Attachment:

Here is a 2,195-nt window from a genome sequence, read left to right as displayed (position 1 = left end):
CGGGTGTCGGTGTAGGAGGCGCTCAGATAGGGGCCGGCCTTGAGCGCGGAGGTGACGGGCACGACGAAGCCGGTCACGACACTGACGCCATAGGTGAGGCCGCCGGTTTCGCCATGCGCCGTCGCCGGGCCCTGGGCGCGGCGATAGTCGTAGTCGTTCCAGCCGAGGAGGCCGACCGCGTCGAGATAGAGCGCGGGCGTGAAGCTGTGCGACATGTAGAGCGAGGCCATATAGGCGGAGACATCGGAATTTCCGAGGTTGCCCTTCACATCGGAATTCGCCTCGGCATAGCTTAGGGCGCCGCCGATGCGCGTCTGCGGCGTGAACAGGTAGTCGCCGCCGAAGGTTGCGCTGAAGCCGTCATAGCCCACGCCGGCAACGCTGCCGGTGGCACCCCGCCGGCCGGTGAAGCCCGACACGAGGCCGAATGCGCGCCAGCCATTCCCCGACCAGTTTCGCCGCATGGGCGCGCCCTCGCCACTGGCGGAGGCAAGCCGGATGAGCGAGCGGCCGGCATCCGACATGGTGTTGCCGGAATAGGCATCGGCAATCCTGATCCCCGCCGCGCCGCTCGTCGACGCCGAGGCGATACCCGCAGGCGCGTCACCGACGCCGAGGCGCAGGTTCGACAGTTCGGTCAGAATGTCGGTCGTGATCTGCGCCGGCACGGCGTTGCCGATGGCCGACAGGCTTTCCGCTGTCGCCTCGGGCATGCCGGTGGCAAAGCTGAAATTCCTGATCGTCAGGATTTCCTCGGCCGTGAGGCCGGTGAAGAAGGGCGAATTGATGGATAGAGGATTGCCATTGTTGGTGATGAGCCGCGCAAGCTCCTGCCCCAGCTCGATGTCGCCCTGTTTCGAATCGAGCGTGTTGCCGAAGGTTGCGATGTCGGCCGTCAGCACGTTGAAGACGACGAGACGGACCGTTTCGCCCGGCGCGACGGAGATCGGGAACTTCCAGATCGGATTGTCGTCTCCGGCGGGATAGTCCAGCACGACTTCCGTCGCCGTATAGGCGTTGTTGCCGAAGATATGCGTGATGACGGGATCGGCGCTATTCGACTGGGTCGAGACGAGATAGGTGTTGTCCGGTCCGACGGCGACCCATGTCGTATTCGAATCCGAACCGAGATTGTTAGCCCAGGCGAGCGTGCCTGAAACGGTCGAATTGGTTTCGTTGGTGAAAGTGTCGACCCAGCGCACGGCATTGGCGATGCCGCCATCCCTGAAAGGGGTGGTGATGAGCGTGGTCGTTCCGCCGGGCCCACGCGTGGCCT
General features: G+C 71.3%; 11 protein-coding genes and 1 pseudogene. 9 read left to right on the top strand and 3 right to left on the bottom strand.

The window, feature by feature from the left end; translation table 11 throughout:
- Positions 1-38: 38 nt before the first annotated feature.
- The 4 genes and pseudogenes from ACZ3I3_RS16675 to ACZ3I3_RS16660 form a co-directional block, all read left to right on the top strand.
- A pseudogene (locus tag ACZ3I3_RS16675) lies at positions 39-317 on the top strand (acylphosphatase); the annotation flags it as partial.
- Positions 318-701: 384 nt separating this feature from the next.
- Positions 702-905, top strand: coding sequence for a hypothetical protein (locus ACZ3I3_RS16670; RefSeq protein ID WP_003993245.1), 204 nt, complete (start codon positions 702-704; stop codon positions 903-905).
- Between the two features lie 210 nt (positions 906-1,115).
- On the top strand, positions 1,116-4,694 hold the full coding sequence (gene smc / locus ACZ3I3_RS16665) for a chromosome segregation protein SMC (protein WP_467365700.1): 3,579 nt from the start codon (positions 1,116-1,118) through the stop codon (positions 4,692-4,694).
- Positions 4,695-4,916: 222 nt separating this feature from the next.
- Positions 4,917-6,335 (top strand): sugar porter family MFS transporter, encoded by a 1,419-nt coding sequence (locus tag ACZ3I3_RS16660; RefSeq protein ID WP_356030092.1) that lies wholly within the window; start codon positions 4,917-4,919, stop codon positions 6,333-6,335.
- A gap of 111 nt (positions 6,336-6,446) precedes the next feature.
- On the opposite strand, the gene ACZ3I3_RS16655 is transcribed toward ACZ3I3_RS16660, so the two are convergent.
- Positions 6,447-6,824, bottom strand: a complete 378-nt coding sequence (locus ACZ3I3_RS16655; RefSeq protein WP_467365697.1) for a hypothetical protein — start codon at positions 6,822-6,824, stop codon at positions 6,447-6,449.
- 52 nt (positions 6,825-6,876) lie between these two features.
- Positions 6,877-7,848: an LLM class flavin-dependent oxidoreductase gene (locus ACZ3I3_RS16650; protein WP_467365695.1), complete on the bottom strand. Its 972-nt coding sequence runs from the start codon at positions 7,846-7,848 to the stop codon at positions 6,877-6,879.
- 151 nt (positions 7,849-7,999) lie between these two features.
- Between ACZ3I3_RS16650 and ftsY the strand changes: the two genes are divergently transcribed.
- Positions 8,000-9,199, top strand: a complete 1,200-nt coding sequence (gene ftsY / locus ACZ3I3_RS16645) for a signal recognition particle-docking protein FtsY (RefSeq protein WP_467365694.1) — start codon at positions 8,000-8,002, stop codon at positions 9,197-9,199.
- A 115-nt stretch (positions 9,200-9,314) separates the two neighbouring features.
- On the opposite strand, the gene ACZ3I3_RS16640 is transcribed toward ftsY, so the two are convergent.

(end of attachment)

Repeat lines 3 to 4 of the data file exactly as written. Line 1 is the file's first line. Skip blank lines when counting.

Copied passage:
General features: G+C 71.3%; 11 protein-coding genes and 1 pseudogene. 9 read left to right on the top strand and 3 right to left on the bottom strand.

The window, feature by feature from the left end; translation table 11 throughout: